I was SO spoiled with decks for my birthday this year. Ok, so maybe the fact that my Amazon wish list was awash with decks of various kinds left friends and family with little option, but they could have just said "Stuff that, she's getting socks" (which would have been cool - I like socks).
So, among loads of other equally thoughtful and appreciated goodies, including Camelia Elias' book Marseille Tarot: Towards the Art of Reading
woot!woot!, were the Wild Kuan Yin Oracle
by Alana Fairchild, The Oracle of Shadow & Light
by Lucy Cavendish and the deck I'm going to talk about today, the Spirit of the Wheel Meditation Deck
by Linda Ewashina.
This deck was particularly attractive to me because, having lived in the Pacific Northwest for a number of years, I couldn't help but be familiar with the work of Jody Bergsma
. I am the proud possessor of two (admittedly small) Bergsma prints from 1981. If you're a fan, the card images will not disappoint*.
What might disappoint, however, is the little white book (LWB). Yes, there is the all-important information about each card, with three keywords (which also appear on the card), a "prophecy" which gives details about the symbolism and why you may have drawn that particular card, and a "prayer" or affirmation related to the energy of the card.
There is also some information about the concept of the Medicine Wheel or Sacred Hoop. It's a bit sketchy, and sometimes references are made to ideas that aren't then elaborated upon. For instance, when referring to the Moons, or in this case the moonstones, as each card is intended to represent one of the stones that make up a physical medicine wheel, Linda says "Each of the moonstones has a mineral, plant, animal and element associated with it..." But when you turn to the section on the Moon cards none of that information is actually provided. This is not an insurmountable problem because Google. I've come up with a few sources for the minerals, plants and animals, all differing slightly, of course. And I'm pretty sure they take their element from the quarter in which they fall, so for instance Budding Trees Moon falls in the eastern quarter of the wheel which, according to this system, is represented by air.
Those kinds of associations are nice to have from a divinatory perspective, but they're not essential. I've read/heard a few people say that they don't use the Spirit of the Wheel Meditation Deck for divination but rather, as the name suggests, for meditation and personal guidance.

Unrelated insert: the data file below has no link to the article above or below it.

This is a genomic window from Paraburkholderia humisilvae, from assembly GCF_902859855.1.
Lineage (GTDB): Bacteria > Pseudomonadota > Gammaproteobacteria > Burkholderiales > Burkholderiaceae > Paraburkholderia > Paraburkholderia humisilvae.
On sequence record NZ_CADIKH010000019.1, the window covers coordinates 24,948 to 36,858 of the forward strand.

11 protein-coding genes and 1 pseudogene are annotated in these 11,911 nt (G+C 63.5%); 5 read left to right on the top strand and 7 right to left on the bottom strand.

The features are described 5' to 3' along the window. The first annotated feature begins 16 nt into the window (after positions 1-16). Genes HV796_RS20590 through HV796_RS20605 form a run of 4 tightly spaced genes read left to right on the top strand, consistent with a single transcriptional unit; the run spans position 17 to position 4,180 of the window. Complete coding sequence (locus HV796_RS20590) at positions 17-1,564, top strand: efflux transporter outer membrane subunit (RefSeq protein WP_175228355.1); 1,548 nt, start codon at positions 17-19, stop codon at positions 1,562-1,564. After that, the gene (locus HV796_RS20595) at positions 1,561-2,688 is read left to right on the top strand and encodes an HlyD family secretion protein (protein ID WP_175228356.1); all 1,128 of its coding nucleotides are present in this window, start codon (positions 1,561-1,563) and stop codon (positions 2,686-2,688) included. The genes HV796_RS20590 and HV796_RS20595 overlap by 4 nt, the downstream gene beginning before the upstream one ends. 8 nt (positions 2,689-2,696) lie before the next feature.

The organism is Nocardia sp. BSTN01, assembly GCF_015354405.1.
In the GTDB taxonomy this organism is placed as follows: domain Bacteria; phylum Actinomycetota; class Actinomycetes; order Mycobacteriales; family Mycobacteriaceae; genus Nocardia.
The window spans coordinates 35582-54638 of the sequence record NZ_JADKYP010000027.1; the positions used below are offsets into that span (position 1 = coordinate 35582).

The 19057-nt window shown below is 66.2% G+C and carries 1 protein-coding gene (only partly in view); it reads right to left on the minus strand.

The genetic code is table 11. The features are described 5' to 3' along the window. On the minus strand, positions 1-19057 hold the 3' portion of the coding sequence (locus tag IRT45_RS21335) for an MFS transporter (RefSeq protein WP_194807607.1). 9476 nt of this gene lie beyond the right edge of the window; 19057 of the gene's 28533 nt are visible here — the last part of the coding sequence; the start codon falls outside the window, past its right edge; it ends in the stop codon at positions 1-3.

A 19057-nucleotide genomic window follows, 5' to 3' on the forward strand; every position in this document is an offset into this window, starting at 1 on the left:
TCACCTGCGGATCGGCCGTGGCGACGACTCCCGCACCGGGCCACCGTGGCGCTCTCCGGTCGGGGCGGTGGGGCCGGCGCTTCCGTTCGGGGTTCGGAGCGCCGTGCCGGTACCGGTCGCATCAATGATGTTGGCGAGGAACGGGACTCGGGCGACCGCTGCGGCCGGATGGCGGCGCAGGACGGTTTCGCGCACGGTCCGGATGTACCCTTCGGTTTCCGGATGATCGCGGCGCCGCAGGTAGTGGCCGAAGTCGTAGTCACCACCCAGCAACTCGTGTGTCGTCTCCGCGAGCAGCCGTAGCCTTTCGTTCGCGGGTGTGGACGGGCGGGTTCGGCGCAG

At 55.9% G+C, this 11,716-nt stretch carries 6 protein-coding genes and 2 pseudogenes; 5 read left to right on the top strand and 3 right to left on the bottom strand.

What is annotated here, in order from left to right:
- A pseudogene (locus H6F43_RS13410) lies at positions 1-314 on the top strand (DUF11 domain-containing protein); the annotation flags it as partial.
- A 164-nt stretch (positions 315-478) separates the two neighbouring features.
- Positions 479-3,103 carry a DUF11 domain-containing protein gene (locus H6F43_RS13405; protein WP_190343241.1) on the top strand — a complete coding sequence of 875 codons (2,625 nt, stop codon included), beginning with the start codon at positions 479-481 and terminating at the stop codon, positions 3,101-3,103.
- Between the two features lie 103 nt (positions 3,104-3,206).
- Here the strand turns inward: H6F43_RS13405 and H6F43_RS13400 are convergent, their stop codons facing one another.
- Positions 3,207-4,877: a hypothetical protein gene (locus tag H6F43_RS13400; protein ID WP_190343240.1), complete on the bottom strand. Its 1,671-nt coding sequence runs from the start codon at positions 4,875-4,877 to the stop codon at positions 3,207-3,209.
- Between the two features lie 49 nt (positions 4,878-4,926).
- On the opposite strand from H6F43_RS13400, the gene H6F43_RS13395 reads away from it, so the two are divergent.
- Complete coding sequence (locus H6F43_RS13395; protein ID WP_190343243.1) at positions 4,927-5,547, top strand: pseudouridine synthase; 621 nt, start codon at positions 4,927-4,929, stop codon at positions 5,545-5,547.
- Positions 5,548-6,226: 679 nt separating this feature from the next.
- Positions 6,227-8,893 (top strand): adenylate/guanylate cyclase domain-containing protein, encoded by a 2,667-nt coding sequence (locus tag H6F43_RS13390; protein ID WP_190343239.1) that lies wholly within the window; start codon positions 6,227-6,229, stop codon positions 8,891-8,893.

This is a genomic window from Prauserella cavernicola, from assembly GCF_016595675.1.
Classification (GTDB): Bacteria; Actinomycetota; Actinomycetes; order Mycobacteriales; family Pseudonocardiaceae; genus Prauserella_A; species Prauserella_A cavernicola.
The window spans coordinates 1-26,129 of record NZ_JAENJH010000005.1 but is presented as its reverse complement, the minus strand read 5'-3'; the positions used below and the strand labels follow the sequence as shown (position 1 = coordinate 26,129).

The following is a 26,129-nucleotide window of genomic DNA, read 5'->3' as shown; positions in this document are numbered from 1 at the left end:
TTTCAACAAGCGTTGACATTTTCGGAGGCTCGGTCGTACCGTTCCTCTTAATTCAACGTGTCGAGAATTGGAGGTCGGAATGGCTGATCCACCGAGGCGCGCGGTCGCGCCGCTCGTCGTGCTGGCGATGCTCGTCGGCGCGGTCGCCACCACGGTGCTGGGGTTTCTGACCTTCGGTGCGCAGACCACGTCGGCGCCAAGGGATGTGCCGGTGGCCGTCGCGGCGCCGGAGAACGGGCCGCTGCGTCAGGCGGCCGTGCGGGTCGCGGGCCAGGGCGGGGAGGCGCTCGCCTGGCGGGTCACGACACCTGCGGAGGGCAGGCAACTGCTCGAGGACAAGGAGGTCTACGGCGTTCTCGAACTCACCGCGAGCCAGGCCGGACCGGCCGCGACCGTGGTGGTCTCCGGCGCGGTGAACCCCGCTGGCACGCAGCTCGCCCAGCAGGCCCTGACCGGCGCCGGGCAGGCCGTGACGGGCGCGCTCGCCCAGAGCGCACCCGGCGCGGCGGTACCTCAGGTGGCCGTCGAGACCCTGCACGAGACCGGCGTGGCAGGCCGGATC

Me, though (like in my Lotería post
), I want to read with them. So what most disappointed me were the spreads. I was expecting some use to be made of the Medicine Wheel structure, especially as you're given a poster depicting the layout of the "stones". There is an Inner Circle Spread which assigns influences to the positions of the 8 inner stones of the wheel. But it strikes me that there's so much more that could be done with the energies of the Wheel as a whole. So I'm going to play with the idea for a while and see what I can work up.
For now, I've been locating the Medicine Wheel card (numbered 0) in the deck, pulling the two cards before and after it, laying them out in order - east, south, west and north - and reading them from the "perspective" of each direction as described in the LWB. Actually, an idea is forming as I type. This is precisely why I type
, here and in cartomancy groups on Facebook - it blocks out the 'ooo shiny' distractions and makes me focus on the realities of card reading for a while.
*The image and card description mismatches have not escaped me, such as my birth moon card, Freeze Up Moon, sporting a lovely picture of two white buffalos despite the fact that the animal associated with it is the snake. But in fairness, the images were not created for the deck but selected from existing works "to reflect each card's unique meaning, symbolism, prophecy and prayer". Bottom line, it's pretty and I like it.
Labels: decks, ideas, method, review, Spirit of the Wheel Meditation Deck, spreads